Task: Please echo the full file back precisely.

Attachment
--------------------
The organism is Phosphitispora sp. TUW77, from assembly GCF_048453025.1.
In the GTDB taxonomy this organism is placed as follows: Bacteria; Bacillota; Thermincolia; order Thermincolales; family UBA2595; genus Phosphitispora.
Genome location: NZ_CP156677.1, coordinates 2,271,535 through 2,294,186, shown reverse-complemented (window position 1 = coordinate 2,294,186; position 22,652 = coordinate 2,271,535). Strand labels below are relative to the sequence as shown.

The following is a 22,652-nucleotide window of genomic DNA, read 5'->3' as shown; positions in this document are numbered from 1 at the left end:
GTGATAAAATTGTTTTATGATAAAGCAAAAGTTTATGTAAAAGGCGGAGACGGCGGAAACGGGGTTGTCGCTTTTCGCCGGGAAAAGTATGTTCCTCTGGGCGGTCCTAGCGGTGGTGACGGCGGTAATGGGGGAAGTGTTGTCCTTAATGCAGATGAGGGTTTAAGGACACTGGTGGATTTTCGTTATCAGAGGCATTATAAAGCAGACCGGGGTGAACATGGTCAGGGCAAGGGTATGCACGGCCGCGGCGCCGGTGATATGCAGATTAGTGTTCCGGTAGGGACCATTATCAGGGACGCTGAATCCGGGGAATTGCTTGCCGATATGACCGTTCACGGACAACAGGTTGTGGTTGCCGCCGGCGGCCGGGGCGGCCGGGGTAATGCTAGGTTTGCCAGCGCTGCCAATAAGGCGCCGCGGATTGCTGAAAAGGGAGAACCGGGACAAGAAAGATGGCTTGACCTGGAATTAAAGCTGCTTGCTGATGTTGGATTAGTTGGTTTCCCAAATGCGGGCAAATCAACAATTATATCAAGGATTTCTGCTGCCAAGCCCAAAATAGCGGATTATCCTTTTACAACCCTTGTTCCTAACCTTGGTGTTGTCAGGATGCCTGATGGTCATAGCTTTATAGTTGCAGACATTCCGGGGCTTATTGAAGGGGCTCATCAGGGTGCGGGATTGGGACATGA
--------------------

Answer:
The organism is Phosphitispora sp. TUW77, from assembly GCF_048453025.1.
In the GTDB taxonomy this organism is placed as follows: Bacteria; Bacillota; Thermincolia; order Thermincolales; family UBA2595; genus Phosphitispora.
Genome location: NZ_CP156677.1, coordinates 2,271,535 through 2,294,186, shown reverse-complemented (window position 1 = coordinate 2,294,186; position 22,652 = coordinate 2,271,535). Strand labels below are relative to the sequence as shown.

The following is a 22,652-nucleotide window of genomic DNA, read 5'->3' as shown; positions in this document are numbered from 1 at the left end:
GTGATAAAATTGTTTTATGATAAAGCAAAAGTTTATGTAAAAGGCGGAGACGGCGGAAACGGGGTTGTCGCTTTTCGCCGGGAAAAGTATGTTCCTCTGGGCGGTCCTAGCGGTGGTGACGGCGGTAATGGGGGAAGTGTTGTCCTTAATGCAGATGAGGGTTTAAGGACACTGGTGGATTTTCGTTATCAGAGGCATTATAAAGCAGACCGGGGTGAACATGGTCAGGGCAAGGGTATGCACGGCCGCGGCGCCGGTGATATGCAGATTAGTGTTCCGGTAGGGACCATTATCAGGGACGCTGAATCCGGGGAATTGCTTGCCGATATGACCGTTCACGGACAACAGGTTGTGGTTGCCGCCGGCGGCCGGGGCGGCCGGGGTAATGCTAGGTTTGCCAGCGCTGCCAATAAGGCGCCGCGGATTGCTGAAAAGGGAGAACCGGGACAAGAAAGATGGCTTGACCTGGAATTAAAGCTGCTTGCTGATGTTGGATTAGTTGGTTTCCCAAATGCGGGCAAATCAACAATTATATCAAGGATTTCTGCTGCCAAGCCCAAAATAGCGGATTATCCTTTTACAACCCTTGTTCCTAACCTTGGTGTTGTCAGGATGCCTGATGGTCATAGCTTTATAGTTGCAGACATTCCGGGGCTTATTGAAGGGGCTCATCAGGGTGCGGGATTGGGACATGA